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tv   CNN Newsroom With Ana Cabrera  CNN  September 1, 2018 1:00pm-2:00pm PDT

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with me. they can see me and smell me. load the airplane up and then we'll make stops along the eastern coast. i'm quite certain they know things are about to change. >> hey, buddy. >> they know things are better and not ending up in the pound. >> to see more of how gives his passengers first class treatment or to nominate someone you think should be a hero, log onto thank you for being with us on this saturday. you are live in the cnn newsroom. i'm ana cabrera in new york. and john mccain would be the first to admit he wasn't a perfect man. but what flaws he did have paled in comparison to the virtues he stood for, honor, integrity, courage. and those virtues among others
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were celebrated today at his funeral. >> we gather here to mourn the passing of american greatness, the real thing, not cheap rhetoric from men who will never come near the sacrifice he gave so willingly, more the opportunistic apprehension of those who live lives of comfort and privilege while he suffered and served. the america of john mccain has no need to be made great again because america was always great. >> at various points throughout his long career john confronted policies and practices that he believed were unworthy of his country. to the face of those in authority john mccain would insist we are better than this. >> for all of our differences we shared a fidelity to the ideals for which generations of americans have marched and fought and sacrificed. and given their lives. we considered our political
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battles a privilege. an opportunity to serve as stewards of those ideals here at home and to be our best to advance them around the world. >> mccain we are told played an active role in planning the service from asking former rivals president obama and george w. bush to eulogize him. to having his favorite poe one he cited. the key verse from robert louis stevenson here he lies where he longed to be. home is the sailor from the sea and the hunter home from the hill. cnn senior white house correspondent jeff zeleny joins us now. jeff, what stood out to you. >> i believe the eulogiy from meghan mccain was poignant and personal seerg and emotional a fatherwell to her father but also an implicit message for the man not there.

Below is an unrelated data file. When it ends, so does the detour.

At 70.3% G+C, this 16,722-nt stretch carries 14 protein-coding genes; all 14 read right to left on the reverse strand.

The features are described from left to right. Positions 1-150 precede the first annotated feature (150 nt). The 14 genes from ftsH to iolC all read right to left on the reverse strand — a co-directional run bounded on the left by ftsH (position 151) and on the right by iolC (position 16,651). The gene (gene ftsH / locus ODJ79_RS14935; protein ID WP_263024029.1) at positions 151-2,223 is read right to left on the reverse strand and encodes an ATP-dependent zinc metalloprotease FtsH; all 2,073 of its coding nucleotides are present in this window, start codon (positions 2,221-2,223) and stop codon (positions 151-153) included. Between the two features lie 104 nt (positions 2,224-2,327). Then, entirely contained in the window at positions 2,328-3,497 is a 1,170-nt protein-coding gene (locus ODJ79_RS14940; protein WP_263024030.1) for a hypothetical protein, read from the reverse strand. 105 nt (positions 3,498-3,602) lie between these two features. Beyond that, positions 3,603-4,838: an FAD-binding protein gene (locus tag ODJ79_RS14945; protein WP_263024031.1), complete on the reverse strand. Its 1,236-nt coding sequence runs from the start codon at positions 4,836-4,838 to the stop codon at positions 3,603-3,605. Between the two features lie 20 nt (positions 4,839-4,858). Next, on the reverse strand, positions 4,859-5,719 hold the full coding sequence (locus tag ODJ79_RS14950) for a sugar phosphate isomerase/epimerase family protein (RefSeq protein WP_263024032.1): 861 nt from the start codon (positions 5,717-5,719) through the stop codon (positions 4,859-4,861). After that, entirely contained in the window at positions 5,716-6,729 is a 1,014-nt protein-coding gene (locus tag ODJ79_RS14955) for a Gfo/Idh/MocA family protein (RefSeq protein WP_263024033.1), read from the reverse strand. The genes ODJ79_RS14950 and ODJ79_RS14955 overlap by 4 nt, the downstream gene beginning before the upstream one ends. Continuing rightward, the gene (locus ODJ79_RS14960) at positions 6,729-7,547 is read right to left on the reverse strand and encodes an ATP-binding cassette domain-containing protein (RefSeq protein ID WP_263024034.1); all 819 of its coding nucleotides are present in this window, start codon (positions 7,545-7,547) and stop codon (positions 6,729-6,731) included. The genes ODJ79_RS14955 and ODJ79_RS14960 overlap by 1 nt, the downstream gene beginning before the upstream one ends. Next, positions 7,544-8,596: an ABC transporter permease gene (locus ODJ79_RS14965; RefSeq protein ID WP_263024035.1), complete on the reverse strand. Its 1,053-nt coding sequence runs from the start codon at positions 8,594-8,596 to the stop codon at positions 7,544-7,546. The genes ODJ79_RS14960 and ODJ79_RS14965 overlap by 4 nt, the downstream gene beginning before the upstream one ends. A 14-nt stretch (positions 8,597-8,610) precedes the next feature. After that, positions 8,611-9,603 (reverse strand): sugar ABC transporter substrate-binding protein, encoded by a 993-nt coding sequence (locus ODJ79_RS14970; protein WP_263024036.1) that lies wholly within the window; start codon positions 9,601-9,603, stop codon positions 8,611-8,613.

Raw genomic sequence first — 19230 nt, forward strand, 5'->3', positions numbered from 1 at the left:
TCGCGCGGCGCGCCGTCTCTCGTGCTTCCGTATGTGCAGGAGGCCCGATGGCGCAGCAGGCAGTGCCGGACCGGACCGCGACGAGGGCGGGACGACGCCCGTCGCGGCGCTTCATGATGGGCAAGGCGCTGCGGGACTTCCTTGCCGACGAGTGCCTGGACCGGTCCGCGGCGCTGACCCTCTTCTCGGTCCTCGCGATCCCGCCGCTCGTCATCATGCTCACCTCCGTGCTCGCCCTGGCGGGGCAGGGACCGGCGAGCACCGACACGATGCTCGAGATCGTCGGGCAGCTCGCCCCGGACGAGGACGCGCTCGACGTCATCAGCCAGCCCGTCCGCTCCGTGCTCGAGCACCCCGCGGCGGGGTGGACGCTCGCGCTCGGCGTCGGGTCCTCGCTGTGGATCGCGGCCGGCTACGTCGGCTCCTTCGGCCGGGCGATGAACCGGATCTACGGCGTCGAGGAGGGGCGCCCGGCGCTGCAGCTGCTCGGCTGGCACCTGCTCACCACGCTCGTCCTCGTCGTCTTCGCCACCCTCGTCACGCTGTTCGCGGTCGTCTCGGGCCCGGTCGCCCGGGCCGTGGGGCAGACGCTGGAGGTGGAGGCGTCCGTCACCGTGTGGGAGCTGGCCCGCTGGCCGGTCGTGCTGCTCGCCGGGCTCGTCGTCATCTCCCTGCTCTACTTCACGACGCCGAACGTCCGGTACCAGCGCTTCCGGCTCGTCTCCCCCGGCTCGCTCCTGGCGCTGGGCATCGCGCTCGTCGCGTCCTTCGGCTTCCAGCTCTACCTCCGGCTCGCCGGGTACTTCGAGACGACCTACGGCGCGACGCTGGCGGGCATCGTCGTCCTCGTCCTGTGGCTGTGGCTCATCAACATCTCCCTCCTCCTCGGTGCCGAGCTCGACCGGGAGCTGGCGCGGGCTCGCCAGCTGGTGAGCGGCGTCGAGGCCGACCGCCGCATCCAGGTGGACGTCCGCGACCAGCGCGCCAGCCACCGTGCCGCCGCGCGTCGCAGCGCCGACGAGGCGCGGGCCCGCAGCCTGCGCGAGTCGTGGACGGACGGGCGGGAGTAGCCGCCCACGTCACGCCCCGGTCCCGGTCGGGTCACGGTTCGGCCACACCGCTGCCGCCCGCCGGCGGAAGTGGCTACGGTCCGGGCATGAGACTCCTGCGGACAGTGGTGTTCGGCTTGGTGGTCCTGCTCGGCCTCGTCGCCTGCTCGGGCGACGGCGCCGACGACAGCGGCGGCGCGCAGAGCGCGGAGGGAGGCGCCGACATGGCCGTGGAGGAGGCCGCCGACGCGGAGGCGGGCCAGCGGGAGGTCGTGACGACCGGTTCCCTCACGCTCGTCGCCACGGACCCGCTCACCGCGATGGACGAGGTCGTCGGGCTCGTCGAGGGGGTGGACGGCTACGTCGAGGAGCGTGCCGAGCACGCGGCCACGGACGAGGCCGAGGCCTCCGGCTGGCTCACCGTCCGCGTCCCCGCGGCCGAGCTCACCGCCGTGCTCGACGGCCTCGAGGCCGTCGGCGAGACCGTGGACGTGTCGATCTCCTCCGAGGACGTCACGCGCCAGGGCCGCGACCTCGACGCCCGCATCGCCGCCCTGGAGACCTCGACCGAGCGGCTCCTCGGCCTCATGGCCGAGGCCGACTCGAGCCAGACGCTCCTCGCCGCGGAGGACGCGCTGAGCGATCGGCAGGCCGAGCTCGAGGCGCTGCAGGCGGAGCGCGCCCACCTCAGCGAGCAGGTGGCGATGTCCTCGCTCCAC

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president trump. but on this day military and political leaders came together to remember his life in scripture and in song. ♪ washington paid tribute and bade farewell to john mccain, an american patriot and politician. at the washington national cathedral, a living history, a whose who of leaders from all stripes. assembling to same goodbye to a hero and american senator. mccain's daughter spoke passionately about her father. >> we gagger here to mourn the passing of american greatness, the real thing not cheap rhetoric from men who will never come near his sacrifice nor the opportunistis apprehension of knows who live lives of comfort and privilege. >> inside the soaring cathedral
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it was the first of several references to president trump and his brand of politics her father revield. >> the america of john mccain has no need to be made great again, because america was always great. >> the jurnl uchlded as a parting lesson in civility from mccain himself. to eulogize he invited two men to extinguished his dreams for the white house. george w. bush. and barack obama who prevailed in 2008. amid moments from humor. >> from trouble making pleeb to presidential candidate. >> praise for his core believes. >> at various points throughout his career he confronted policies and practices he believed were unworthy of his country. to the face of authority mccain insisted that america is better than this. >> but the personal tributes came with a sharp critique of the politics of today. >> trafficking in bottom bast